Defiance: Movie Review
Cast: Daniel Craig, Liev Schreiber, Jamie Bell
Director: Edward Zwick
As the Nazis round up the Jews, a quartet of brothers seek refuge in a nearby
forest, after their father is slaughtered on their farm.
Before they know it, other survivors have found the home the Bielski brothers
have set up in the forest - and desperate for an end to their persecution, they
However, numbers begin to swell and a community develops - a community
desperate to survive the ongoing attacks and desperate to eat.
But as the Nazis grow ever closer, there's a split in the Bielski brothers'
ranks - will they fight against the Nazis or will their fight be one of
Both Daniel Craig and Liev Schreiber are all steely determination as brothers
Tuvia and Zus - and their fractious relationship and ideals are conveyed well by
the pair - and Jamie Bell is passionate as Asael Bielski.
However, Defiance is not an easy watch - and not just because of its subject
material, based as it is on a true story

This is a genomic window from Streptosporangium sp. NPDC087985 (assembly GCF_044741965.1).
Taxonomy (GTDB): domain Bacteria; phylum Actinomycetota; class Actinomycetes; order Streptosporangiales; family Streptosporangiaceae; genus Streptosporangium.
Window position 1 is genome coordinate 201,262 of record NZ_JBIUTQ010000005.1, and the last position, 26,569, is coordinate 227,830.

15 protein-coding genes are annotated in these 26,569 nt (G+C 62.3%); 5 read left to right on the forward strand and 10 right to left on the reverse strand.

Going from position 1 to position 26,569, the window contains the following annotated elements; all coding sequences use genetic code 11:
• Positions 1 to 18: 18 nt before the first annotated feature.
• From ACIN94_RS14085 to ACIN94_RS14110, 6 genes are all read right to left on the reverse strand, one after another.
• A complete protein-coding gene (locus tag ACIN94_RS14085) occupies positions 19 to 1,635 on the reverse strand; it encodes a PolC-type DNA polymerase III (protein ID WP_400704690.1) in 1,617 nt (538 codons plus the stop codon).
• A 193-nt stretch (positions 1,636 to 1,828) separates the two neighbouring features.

The first hour is slow - and while the brothers' characters develop, it is at
the expense of some of the pace of the film overall.
Daniel Craig does that thing he does with his piercing blue eye stare (which
he exploited well as Bond)- and Schreiber once again proves why he's much
under-rated, turning in a performance that is bravado, bluster as well as
fragility and pain.
Defiance explores well the ideas that freedom under persecution brings - the
community is forever under threat of attack and that creates simmering tension
and resentment within.
Director Zwick, who did Blood Diamond and The Last Samurai, adequately
exploits that tension but could have done a little more to hurry along the pace
- and maybe been a bit more expeditious in the editing suite.
There are some interesting ideals which come sharply into focus - as Tuvia
protects his community, he has to lay down the law more and more which puts him
at odds with those around him; Zus refuses to consider any other action but
violence - and the pair are changed forever by the course of action they have to
take as they personify two different views of how to live under horrific
pressures none of us hope ever to see again.
As well as the pace of Defiance, the inevitable downbeat nature of parts of
the film begin to take its toll and when the final credits scene rolls and the
reality of what the Bielskis achieved is catalogued, it feels oddly lacking in
Defiance isn't an easy film to spend 2 hours with - but as a portrait of what
some were forced to do under conditions we may never see again, it's saved by
the performance of its main protagonists.